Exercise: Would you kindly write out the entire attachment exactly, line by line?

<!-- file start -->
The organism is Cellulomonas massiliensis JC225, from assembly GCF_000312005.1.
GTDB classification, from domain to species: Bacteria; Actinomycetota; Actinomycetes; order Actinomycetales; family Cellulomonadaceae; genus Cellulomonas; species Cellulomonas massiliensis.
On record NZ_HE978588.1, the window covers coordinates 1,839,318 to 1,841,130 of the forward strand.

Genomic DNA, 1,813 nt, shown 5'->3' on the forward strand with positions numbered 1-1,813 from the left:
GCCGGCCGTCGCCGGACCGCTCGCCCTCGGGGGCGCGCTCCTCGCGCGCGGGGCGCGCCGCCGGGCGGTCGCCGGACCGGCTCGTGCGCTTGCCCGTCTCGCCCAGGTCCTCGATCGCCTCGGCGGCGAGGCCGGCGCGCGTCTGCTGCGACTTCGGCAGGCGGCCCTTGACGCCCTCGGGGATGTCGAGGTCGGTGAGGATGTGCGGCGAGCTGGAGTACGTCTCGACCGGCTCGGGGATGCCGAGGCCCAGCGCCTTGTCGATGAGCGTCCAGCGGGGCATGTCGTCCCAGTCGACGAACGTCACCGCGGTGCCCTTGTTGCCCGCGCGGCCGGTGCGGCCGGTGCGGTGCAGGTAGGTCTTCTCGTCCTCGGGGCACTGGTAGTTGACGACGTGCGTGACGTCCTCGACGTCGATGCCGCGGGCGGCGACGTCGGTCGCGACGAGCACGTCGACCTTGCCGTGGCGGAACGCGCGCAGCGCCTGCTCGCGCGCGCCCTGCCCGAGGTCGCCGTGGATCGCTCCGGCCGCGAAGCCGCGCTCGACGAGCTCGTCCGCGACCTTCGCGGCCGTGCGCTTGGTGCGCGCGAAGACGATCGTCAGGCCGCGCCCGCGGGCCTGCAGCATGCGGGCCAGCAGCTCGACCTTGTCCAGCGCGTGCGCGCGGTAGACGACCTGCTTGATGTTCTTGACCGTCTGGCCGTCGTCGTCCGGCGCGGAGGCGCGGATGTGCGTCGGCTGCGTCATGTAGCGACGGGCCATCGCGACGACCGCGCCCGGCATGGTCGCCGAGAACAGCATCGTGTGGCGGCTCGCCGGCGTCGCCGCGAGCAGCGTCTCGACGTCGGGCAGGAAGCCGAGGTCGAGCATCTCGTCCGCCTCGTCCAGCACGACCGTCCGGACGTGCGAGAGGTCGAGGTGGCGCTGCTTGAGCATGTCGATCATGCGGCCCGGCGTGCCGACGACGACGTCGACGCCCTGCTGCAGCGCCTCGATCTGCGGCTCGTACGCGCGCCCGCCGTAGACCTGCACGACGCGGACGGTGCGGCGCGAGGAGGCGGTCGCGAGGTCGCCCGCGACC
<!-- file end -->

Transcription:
The organism is Cellulomonas massiliensis JC225, from assembly GCF_000312005.1.
GTDB classification, from domain to species: Bacteria; Actinomycetota; Actinomycetes; order Actinomycetales; family Cellulomonadaceae; genus Cellulomonas; species Cellulomonas massiliensis.
On record NZ_HE978588.1, the window covers coordinates 1,839,318 to 1,841,130 of the forward strand.

Genomic DNA, 1,813 nt, shown 5'->3' on the forward strand with positions numbered 1-1,813 from the left:
GCCGGCCGTCGCCGGACCGCTCGCCCTCGGGGGCGCGCTCCTCGCGCGCGGGGCGCGCCGCCGGGCGGTCGCCGGACCGGCTCGTGCGCTTGCCCGTCTCGCCCAGGTCCTCGATCGCCTCGGCGGCGAGGCCGGCGCGCGTCTGCTGCGACTTCGGCAGGCGGCCCTTGACGCCCTCGGGGATGTCGAGGTCGGTGAGGATGTGCGGCGAGCTGGAGTACGTCTCGACCGGCTCGGGGATGCCGAGGCCCAGCGCCTTGTCGATGAGCGTCCAGCGGGGCATGTCGTCCCAGTCGACGAACGTCACCGCGGTGCCCTTGTTGCCCGCGCGGCCGGTGCGGCCGGTGCGGTGCAGGTAGGTCTTCTCGTCCTCGGGGCACTGGTAGTTGACGACGTGCGTGACGTCCTCGACGTCGATGCCGCGGGCGGCGACGTCGGTCGCGACGAGCACGTCGACCTTGCCGTGGCGGAACGCGCGCAGCGCCTGCTCGCGCGCGCCCTGCCCGAGGTCGCCGTGGATCGCTCCGGCCGCGAAGCCGCGCTCGACGAGCTCGTCCGCGACCTTCGCGGCCGTGCGCTTGGTGCGCGCGAAGACGATCGTCAGGCCGCGCCCGCGGGCCTGCAGCATGCGGGCCAGCAGCTCGACCTTGTCCAGCGCGTGCGCGCGGTAGACGACCTGCTTGATGTTCTTGACCGTCTGGCCGTCGTCGTCCGGCGCGGAGGCGCGGATGTGCGTCGGCTGCGTCATGTAGCGACGGGCCATCGCGACGACCGCGCCCGGCATGGTCGCCGAGAACAGCATCGTGTGGCGGCTCGCCGGCGTCGCCGCGAGCAGCGTCTCGACGTCGGGCAGGAAGCCGAGGTCGAGCATCTCGTCCGCCTCGTCCAGCACGACCGTCCGGACGTGCGAGAGGTCGAGGTGGCGCTGCTTGAGCATGTCGATCATGCGGCCCGGCGTGCCGACGACGACGTCGACGCCCTGCTGCAGCGCCTCGATCTGCGGCTCGTACGCGCGCCCGCCGTAGACCTGCACGACGCGGACGGTGCGGCGCGAGGAGGCGGTCGCGAGGTCGCCCGCGACC